Instead of being a thoughtful, intellectual approach to the karate movie (that long moth-balled genre), Mamet tells a story where the cost of the philosophy–paid so much lip-service in the genre–often outweighs its rewards. Actually, for much of Redbelt, it’s hard to see where there’s any reward, but Mamet manages to show it and does it in an amazing, big, booming Hollywood way and turns in it in perfectly. Redbelt, at times, reminded me of Ghost Dog, but told straight.

Mamet does get to do the rousing fight scene here and it might be, given the importance in the story and for the protagonist, the best fight scene ever in a film. It’s not the most visually dynamic, but the gravity of it… the following will sound a little glib, but Mamet also might have made the best superhero movie ever here too.

The cast hurts nothing. Obviously, Chiwetel Ejiofor turns in an outstanding, amazing performance, but he always seems to turn in those performances so it’s no surprise. There’s a great scene, Mortimer’s first class at the jujitsu academy, where Ejiofor just sits there for a moment. It’s a quiet scene, played from Mortimer’s confused perspective, but Ejiofor’s expression alone tells the viewer the answer to her question, before she even asks it. Mortimer’s good too, with Mamet giving her three great big scenes. Alice Braga is also good, even though Mamet intentionally doesn’t give her big scenes. The Mamet Repertory Actors–Ricky Jay, Joe Mantegna and Rebecca Pidgeon–are all good in smaller roles. Tim Allen’s turn as a burning-out Hollywood star is excellent, but it’s some of the unknowns who turn in the most affecting supporting performances. Max Martini has a vocal role and he’s great, but Jose Pablo Cantillo–in a nearly silent role–is almost as good.

Mamet, at his best, can make anything excellent (I always forget he’s a far from prolific director), can turn a genre film into an essential. Redbelt is Mamet at his best.

4/4★★★★

CREDITS

Written and directed by David Mamet; director of photography, Robert Elswit; edited by Barbara Tulliver; music by Stephen Endelman; production designer, David Wasco; produced by Chrisann Verges; released by Sony Pictures Classics.

Starring Chiwetel Ejiofor (Mike Terry), Emily Mortimer (Laura Black), Alice Braga (Sondra Terry), Tim Allen (Chet Frank), Jose Pablo Cantillo (Snowflake), Rodrigo Santoro (Bruno Silva), Ricky Jay (Marty Brown), Joe Mantegna (Jerry Weiss), Rebecca Pidgeon (Zena Frank), David Paymer (Richard), Max Martini (Joe Collins) and John Machado (Augusto Silva).


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I Am Legend (2007, Francis Lawrence)

There should be laws against remaking terrible Charlton Heston movies worse than the source movie. Though, given I Am Legend plays a little like Christian Scientist propaganda… I doubt Republicans would do it… even if it did give Heston a legacy besides being a heartless liar (Bowling for Columbine). It’s also interesting how the material appeals so much to Republican leading men. First Heston, then Arnold Schwarzenegger tried to get it made, and now Will Smith. It’s odd….

The movie is one of the stupider films–just in terms of suspension of disbelief… it constantly contradicts itself. Obviously, screenwriters Mark Protosevich and Akiva Goldsman are terrible (Goldsman wrote, for example, Batman and Robin among other attacks on filmic decency). But it’s really, really dumb. Almost impossible to describe how stupid. These jokers don’t, apparently, even know what the word ‘legend’ means and misuse it horribly.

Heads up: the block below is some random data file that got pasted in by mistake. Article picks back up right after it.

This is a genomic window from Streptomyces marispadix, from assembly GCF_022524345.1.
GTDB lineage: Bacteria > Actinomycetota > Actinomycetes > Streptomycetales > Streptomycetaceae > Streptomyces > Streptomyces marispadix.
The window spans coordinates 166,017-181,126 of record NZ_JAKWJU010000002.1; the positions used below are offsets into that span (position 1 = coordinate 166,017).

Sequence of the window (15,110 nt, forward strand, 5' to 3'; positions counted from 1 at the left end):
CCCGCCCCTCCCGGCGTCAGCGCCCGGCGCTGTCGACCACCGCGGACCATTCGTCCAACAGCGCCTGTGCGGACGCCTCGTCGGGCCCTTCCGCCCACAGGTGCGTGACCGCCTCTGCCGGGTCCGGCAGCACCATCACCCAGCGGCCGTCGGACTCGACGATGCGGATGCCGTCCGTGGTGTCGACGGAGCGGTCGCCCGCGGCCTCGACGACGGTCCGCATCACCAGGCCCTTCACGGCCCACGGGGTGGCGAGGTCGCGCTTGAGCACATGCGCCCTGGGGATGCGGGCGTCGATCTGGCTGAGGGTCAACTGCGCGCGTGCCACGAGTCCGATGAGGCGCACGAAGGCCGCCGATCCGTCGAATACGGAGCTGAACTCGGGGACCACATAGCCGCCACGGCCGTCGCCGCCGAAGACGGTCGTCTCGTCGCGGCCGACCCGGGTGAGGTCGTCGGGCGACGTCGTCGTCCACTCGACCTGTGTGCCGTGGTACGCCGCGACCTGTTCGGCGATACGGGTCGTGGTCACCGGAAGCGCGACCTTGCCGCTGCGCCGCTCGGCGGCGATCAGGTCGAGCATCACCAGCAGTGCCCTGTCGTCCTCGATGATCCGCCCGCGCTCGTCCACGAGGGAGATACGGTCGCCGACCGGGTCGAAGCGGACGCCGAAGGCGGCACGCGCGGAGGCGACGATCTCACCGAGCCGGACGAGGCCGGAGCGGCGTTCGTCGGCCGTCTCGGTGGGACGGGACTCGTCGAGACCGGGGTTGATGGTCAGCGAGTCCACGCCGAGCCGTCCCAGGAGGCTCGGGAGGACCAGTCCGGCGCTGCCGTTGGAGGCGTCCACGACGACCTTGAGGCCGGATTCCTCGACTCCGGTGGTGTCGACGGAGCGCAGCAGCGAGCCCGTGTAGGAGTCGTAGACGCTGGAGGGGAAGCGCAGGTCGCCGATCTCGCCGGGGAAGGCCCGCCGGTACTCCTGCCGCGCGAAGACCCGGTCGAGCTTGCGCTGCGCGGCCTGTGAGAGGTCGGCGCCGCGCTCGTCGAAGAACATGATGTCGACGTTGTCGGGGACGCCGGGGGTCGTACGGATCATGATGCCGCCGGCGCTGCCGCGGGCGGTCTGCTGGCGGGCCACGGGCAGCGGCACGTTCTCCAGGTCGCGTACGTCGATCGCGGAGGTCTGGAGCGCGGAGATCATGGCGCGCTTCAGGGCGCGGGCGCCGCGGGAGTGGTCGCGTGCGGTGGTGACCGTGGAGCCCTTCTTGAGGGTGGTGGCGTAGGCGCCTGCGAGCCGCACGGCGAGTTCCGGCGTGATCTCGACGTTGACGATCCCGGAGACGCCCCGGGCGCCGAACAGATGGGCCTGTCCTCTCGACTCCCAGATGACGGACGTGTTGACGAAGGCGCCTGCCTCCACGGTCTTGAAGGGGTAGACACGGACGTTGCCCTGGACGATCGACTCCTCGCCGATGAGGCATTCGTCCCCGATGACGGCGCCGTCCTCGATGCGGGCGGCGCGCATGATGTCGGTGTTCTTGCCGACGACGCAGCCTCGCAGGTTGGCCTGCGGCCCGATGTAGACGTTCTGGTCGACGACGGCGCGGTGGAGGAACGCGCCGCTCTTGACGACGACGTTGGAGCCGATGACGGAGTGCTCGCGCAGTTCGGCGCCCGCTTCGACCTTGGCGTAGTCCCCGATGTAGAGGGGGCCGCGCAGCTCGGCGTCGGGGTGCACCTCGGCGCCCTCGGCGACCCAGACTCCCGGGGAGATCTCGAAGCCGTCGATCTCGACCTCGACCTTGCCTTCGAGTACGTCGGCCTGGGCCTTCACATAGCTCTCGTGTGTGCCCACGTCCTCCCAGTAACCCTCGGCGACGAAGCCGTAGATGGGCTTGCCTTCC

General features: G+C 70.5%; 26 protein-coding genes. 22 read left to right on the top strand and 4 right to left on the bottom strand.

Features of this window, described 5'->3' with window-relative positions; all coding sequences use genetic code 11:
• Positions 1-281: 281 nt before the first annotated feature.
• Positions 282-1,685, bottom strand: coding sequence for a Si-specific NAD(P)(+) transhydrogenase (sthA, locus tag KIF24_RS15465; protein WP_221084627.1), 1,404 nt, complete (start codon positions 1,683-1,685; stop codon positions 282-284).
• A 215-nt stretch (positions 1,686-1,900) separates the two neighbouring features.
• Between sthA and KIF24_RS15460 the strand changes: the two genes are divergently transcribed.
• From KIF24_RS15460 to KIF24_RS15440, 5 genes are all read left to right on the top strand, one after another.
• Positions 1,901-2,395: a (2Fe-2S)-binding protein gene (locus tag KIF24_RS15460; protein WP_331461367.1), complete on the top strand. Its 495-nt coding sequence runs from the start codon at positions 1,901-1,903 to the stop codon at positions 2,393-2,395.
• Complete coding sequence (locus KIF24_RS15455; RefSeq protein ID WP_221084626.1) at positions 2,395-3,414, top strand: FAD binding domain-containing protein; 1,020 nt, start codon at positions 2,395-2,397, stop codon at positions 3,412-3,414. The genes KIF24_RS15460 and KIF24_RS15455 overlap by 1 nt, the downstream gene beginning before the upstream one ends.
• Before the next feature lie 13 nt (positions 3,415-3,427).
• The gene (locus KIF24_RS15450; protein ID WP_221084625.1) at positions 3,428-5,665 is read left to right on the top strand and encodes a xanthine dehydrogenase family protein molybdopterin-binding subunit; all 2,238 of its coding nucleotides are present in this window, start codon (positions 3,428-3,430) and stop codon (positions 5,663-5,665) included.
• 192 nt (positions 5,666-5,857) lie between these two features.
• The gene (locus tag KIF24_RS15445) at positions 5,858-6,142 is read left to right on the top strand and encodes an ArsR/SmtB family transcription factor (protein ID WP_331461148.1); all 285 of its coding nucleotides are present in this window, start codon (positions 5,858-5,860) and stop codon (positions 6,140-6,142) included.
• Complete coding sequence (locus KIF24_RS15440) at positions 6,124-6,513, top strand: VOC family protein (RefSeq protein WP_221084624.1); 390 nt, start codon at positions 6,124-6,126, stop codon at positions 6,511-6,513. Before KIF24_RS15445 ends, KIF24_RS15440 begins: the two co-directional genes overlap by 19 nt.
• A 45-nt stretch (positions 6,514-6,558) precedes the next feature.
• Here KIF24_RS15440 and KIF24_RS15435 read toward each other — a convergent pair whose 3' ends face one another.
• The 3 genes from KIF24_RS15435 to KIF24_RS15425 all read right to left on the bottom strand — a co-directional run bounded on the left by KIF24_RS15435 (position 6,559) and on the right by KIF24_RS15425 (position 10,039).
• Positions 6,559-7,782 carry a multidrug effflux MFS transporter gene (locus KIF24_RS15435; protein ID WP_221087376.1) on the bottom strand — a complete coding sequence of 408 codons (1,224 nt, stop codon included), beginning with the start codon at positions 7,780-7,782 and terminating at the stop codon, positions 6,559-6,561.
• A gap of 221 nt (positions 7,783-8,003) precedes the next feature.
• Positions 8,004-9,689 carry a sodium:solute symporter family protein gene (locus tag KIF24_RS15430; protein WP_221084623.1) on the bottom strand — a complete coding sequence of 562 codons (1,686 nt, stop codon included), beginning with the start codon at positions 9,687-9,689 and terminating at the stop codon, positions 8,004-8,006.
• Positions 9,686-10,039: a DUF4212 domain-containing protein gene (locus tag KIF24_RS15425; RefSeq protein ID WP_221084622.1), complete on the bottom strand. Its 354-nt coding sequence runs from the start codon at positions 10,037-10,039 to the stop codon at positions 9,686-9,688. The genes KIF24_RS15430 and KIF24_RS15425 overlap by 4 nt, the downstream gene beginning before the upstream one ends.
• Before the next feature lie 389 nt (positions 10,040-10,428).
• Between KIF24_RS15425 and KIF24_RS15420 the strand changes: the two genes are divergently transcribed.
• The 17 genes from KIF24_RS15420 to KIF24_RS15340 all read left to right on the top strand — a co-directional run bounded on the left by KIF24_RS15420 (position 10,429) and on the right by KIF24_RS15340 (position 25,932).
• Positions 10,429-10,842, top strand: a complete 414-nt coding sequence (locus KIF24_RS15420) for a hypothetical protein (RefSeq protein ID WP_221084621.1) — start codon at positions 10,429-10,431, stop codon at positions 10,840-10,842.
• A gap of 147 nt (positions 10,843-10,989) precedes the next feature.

Francis Lawrence is an okay director, though. He switches poorly between handheld and not, but he can compose a sequence with a good shock. Bad director of actors, but Will Smith playing a “smart” scientist (who does the stupidest things a protagonist has done in any film I can remember) is kind of hilarious. Like if Rob Schneider played FDR.

Also interesting is how most of the film’s sequences and ideas are lifted from better and much smaller-budgeted films. Warner took Resident Evil, 28 Days Later and the Omega Man screenplay they still owned and rolled it up in to a Will Smith Christmas movie. I can’t say holiday, because I Am Legend is a Christian movie. I’m shocked they didn’t play it up some more, trying to get church groups to go.

But the opening special effects, which every review has commented on, of the abandoned New York City, are excellent. Not as effective or good as Twelve Monkeys or Vanilla Sky, but good. The monsters are terrible CG… there’s a scene in the movie centered around Shrek and the CG in it looked more realistic than the monsters. It’s like they ran out of time, because at a very clear point, the CG effects team also stopped working so hard on the Manhattan backdrop.

But… yeah… if you’ve seen Omega Man and know how atrocious it is… it’s genius compared to this one.

0/4ⓏⒺⓇⓄ

CREDITS

Directed by Francis Lawrence; screenplay by Mark Protosevich and Akiva Goldsman, based on a screenplay by John William Corrington and Joyce Hooper Corrington and on a novel by Richard Matheson; director of photography, Andrew Lesnie; edited by Wayne Wahrman; music by James Newton Howard; production designers, David Lazan and Naomi Shohan; produced by Goldsman, David Heyman, James Lassiter, Neal H. Moritz and Erwin Stoff; released by Warner Bros.

Starring Will Smith (Robert Neville), Alice Braga (Anna), Charlie Tahan (Ethan), Salli Richardson (Zoe) and Willow Smith (Marley).